• EURO-2-2014: The European growth agenda. The impacts of the economic crisis have been far reaching on the ability of the EU economy to innovate, grow and create jobs. In response, the EU has proposed a new growth strategy ‘Europe 2020’ which aims at tackling common European challenges and boosting economic growth and quality employment through smart, sustainable and inclusive growth. However, to ensure conditions for a successful economic recovery we need to better understand the broader contexts of growth in Europe. Over the last decades different national systemic models, each embodying a different set of economic, social, legal and cultural orders (institutional arrangements) have evolved in Europe. These national systemic models performed very differently in the crisis and their abilities to overcome long-term, structural problems have significant implications for a successful economic recovery. Increasing global connectivity has accelerated trends towards delocalisation and relocalisation of industry, services and R&D both within Europe and globally. The emergence of new economic actors, driven by low labour costs, but investing more and more in modern technologies, puts further pressure on the European economy and its competitiveness. European competitiveness can be driven by innovation, but most countries severely hit by the crisis also lack innovation dynamism. However, innovation, growth and employment are interlinked in a complex way. Due to this, on the one hand it is essential to understand better the conditions under which innovation fosters growth that benefits the whole society through high quality jobs and reducing inequalities. On the other hand, a broad range of factors that stimulate innovation need to be explored.

 

  • EURO-3-2014: European societies after the crisis. The crisis has strongly impacted European societies. Many people lost their jobs or part of their income as a result of salary cuts. Uncertainty about the future has risen. European citizens demonstrate an increasing lack of confidence and trust in relation to the governance of financial institutions, companies and the free market overall but also in relation to democratic institutions and politics at European, national or local levels. At the same time, the crisis has pushed the EU to advance the integration process in order to make the European economy more resilient and sustainable. The fall of trust and confidence caused various antagonisms to (re-)emerge, both between European nations and ethnic groups, as inter alia evidenced by the rise of populist movements and parties. This has highlighted the urgency to find 'Unity in Diversity', posing a challenge, which requires apart from innovative political and governmental responses, a reflective reappraisal of Europe's intellectual foundation. Whilst the EU celebrates its (cultural) diversity as a defining feature, this very diversity is also frequently regarded as an impediment to the formation of a meaningful European identity as well as a European public sphere. Social protection and inclusion policies are also undergoing continuous reform in the light of financial pressures as well as of governance changes. The distribution of responsibilities between private actors, public actors as well as the third sector is shifting and being reorganised, which may have a significant impact on citizens, arousing further public discontent. The Social Investment Package, adopted by the European Commission on 20 February 2013, provides an integrated strategic framework for social policy reform and the modernisation of social protection systems and services, structured around a social investment approach. This should help individuals, families and society at large to adapt to current and future societal challenges and should help Member States to use their social budgets more effectively and efficiently.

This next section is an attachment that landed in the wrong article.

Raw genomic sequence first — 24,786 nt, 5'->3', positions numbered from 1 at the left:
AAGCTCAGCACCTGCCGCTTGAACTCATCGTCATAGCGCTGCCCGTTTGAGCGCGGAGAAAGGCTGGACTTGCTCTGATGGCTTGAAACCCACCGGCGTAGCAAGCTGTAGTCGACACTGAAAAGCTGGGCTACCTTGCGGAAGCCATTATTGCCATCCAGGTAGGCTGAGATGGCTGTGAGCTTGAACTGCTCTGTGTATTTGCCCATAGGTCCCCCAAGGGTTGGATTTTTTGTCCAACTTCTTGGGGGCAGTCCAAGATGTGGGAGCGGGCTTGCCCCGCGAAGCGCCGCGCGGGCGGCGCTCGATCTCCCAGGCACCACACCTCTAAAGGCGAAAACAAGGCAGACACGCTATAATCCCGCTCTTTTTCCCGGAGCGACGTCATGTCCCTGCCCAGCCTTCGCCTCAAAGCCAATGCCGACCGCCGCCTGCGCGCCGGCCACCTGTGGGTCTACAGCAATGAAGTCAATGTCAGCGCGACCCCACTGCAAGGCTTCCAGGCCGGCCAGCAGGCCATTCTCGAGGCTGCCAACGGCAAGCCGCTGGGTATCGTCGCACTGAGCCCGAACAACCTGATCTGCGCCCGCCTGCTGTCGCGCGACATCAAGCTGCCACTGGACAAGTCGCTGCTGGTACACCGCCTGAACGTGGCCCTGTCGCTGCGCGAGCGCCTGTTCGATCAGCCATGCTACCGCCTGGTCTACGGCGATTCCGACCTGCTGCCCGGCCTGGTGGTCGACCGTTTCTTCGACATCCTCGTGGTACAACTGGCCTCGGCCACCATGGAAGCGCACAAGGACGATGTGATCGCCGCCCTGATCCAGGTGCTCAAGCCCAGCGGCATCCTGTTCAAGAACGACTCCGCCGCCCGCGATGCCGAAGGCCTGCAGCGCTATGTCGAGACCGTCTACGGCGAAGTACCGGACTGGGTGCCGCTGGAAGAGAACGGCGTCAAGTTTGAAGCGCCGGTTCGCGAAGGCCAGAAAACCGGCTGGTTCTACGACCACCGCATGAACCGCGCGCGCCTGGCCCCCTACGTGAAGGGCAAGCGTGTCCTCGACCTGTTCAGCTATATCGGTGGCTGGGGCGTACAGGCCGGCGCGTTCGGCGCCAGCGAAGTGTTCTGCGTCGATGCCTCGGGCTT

European community funding

The Community provisional funding available for the call for proposals is:

  • 35,00 Million EUR (Global Budget)

All the important deadlines

  • 03 June 2014 - 5 years ago (Deadline for the presentation of proposals)

Further information about the call

Official webpage of the call

Useful documents

  • Overcoming the Crisis: New Ideas, Strategies and Governance Structures for Europe (Legal base)

Organisations eligible to participate

Opened to the following bodies or institutes with legal status established in the covered areas:

  • Any legal organisation

Covered areas

Bodies or institutes must have their registered legal seat in one of the countries taking part in the Programme which are:

  • European Union (EU)

Directorate-Generale responsible

Directorate-General for Research